Microbiology of Yu Zhang
Dr. Yu Zhang, Assistant Professor in MMG, has always enjoyed learning about cells
and how they function to perform different forms of life. This curiosity was greatly
reinforced by her high school Biology teacher Zhicheng Kuang, who was known for being
energetic and well-informed on the topics that had been running through her mind for
years. Originally, Zhang had planned to only
attend medical school and become a doctor. However, her objectives shifted due to the persistent interest in science and research inspired by Teacher Kuang.
Zhang recalls that her curiosity toward research never waned while completing her medical degree at Capital Medical University in China, “What I found interested me
the most was the molecular etiology of diseases. That
really pushed me toward wanting to obtain a Ph.D. degree after medical school.” Zhang graduated with a Doctor of Medicine degree in 2008 and then set out to officially begin her research at the Georgia Institute of Technology, turning her focus towards understanding causes of genome instability, which is central to the origin of many cancers and hereditary diseases. With guidance from her Ph.D. advisor, Dr. Kirill Lobachev, she thrived in her thesis research on unstable DNA repeats using yeast as a model organism, which culminated in two wide-scale genetic screens that uncovered the underlying mechanisms driving the instability of the repeating DNA sequences. It was also in Georgia Institute of Technology where Zhang met her husband Dr. Jianrong Wang, a computational biologist who studies regulation of chromatin states. In 2013 Zhang completed her thesis and graduated with a Doctor
of Philosophy. However, her exploration in the field was just beginning.
Zhang joined the lab of the world-renowned immunologist, Dr. Frederick Alt as a postdoctoral fellow at Harvard University, where she extended her Ph.D. research interest on genome instability in yeast to mammalian lymphocytes. “Dr. Alt is a very experienced and supportive mentor and is well-known for maintaining high standards for research. His mentoring shaped me as an independent scientist and encouraged me to start my own lab”. Zhang said. With a solid research track record, Zhang joined the immunobiology center of Western Michigan University Homer Stryker School of Medicine as an assistant professor in 2018, built her own lab studying aspects of antibody diversification and its regulation.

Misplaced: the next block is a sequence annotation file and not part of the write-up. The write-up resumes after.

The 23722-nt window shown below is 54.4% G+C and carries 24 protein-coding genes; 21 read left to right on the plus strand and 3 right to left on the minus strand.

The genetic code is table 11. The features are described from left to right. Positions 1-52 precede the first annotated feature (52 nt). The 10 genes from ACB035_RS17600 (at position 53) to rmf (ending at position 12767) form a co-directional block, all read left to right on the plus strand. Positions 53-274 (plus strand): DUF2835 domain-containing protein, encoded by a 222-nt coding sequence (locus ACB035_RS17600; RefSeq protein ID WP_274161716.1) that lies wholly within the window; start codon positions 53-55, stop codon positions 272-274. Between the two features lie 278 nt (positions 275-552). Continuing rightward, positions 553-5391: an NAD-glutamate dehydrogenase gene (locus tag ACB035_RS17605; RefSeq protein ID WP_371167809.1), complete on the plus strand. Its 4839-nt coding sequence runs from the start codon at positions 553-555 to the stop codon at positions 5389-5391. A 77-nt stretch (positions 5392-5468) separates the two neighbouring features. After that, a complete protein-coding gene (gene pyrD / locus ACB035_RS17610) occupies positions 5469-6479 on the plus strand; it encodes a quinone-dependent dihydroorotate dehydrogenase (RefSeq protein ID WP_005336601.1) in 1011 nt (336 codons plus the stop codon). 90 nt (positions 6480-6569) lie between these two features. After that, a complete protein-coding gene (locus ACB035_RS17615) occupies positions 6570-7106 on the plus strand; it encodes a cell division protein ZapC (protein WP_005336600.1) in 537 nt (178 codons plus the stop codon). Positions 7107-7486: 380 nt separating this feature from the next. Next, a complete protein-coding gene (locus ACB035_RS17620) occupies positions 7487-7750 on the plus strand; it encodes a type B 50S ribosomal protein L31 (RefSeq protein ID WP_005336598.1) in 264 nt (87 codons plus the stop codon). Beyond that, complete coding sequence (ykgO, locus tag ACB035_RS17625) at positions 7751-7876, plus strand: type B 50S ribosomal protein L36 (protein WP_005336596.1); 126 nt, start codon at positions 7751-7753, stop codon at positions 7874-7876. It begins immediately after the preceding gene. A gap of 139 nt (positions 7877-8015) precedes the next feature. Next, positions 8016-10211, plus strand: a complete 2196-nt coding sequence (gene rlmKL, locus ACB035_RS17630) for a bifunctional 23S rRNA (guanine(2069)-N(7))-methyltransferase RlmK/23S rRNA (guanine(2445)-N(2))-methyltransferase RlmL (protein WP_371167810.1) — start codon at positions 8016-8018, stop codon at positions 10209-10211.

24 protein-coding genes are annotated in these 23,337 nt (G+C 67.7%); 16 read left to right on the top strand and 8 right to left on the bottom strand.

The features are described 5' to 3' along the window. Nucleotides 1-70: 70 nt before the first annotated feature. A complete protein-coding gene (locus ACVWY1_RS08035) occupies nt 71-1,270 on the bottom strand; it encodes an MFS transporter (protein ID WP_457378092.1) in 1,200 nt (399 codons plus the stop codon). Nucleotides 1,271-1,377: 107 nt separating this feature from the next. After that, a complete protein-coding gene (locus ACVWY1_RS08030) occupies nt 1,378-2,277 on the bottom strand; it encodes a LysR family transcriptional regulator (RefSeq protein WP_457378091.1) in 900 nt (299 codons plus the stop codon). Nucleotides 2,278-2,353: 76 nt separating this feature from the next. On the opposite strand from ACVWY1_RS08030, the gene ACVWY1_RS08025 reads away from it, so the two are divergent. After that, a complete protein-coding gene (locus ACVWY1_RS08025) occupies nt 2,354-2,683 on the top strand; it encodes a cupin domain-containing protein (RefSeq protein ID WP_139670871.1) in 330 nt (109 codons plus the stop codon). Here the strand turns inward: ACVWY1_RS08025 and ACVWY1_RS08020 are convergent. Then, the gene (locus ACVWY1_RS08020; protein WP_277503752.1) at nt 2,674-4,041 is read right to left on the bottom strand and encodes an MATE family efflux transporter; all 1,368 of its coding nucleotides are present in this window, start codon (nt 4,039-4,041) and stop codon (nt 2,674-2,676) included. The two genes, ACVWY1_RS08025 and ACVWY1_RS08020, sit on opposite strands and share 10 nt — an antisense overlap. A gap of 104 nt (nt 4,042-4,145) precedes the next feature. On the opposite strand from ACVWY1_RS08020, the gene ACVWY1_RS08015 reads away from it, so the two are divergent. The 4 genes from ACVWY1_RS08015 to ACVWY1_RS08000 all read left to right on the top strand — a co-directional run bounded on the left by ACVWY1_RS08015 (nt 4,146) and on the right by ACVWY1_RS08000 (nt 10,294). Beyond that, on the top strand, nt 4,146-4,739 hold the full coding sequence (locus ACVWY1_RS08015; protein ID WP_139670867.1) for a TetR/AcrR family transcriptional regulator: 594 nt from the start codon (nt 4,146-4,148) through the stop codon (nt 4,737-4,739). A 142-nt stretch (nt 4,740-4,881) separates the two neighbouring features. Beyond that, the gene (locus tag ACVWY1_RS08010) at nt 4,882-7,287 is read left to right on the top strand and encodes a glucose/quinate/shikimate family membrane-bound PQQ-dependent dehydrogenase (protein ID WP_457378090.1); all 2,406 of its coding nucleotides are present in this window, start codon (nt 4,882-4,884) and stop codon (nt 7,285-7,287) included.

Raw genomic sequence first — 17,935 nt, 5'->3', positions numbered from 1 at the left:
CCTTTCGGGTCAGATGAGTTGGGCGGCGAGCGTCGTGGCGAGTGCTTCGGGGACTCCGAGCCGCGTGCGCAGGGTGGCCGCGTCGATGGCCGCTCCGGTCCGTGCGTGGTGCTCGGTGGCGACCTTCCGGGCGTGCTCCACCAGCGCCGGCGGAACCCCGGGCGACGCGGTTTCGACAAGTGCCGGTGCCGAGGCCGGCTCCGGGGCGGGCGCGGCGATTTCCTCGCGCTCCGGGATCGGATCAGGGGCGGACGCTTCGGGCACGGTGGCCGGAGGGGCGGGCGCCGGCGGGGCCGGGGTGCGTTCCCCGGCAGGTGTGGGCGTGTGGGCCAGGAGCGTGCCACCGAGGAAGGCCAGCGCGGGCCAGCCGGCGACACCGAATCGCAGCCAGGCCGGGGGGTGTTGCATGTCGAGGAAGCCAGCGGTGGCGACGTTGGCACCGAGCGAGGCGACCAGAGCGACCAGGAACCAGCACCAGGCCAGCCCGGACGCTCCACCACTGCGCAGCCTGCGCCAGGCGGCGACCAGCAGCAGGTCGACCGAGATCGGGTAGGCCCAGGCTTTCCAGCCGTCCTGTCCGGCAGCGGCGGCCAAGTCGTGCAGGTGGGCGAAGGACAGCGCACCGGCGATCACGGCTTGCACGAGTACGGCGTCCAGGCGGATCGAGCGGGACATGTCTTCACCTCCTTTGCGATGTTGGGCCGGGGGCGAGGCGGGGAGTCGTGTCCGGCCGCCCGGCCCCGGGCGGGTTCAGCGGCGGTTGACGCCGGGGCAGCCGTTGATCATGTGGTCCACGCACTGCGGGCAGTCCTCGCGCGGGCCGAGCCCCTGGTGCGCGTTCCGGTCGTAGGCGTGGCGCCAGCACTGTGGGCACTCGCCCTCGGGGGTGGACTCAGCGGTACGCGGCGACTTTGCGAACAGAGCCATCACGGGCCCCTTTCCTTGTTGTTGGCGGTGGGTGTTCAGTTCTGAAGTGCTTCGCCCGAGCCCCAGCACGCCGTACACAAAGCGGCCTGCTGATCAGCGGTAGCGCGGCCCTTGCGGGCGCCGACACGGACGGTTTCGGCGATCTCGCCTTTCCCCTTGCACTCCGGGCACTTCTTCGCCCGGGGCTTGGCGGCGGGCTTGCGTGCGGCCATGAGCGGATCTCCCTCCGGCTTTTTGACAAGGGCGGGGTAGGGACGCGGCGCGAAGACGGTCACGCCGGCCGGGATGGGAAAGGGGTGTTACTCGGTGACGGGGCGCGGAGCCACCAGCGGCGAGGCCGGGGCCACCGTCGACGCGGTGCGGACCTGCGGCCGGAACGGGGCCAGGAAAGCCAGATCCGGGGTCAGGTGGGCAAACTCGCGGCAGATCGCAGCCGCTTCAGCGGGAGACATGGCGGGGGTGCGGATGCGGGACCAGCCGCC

In 2022, with a great opportunity offered by Michigan State, Zhang relocated her lab to the department of Microbiology and Molecular Genetics (MMG) at MSU to reunite on the same campus with Dr. Jianrong Wang, who is an assistant professor in the department of Computational Mathematics, Science & Engineering. Zhang is very impressed by the collegial environment at MMG, and the strong support and resources it provides to its faculty, and very excited about the opportunities of close collaboration with colleagues within and outside of the department in Michigan State University.
Here at MSU, Zhang lab uses cutting-edge techniques to study genome integrity and gene regulation in lymphocytes, with a focus on the impact of 3D genome structures on antibody diversification process. A highly diversified antibody pool is vital to fight against various infections and cancers. The diversification process involves generation of multiple DNA lesions that need to be properly regulated to achieve desired immune capacity and to prevent tumorigenesis. “Genome is not 1D, the 3D genome is complex. Our cells pack our genes within an organized series of large chromosomal loops and they play a critical role in regulating antibody diversification process”. The overall goal of Zhang lab is to identify major mechanisms and pathways that ensure proper generation of diverse antibodies and suppress unwanted genomic lesions underlying lymphoid cancers. Results from her studies may contribute to new strategies of vaccine design and development of new therapeutic targets for lymphoid cancers.
From her years of research and discovery, Zhang has been enjoying the exploratory nature of science and the fun part of revising research hypotheses via trial and error and always being optimistic and appreciative. Maintaining her curiosity in her research is essential for a scientific journey unraveling fantastic biological complexities.
Written by Leah Colombo & Yu Zhang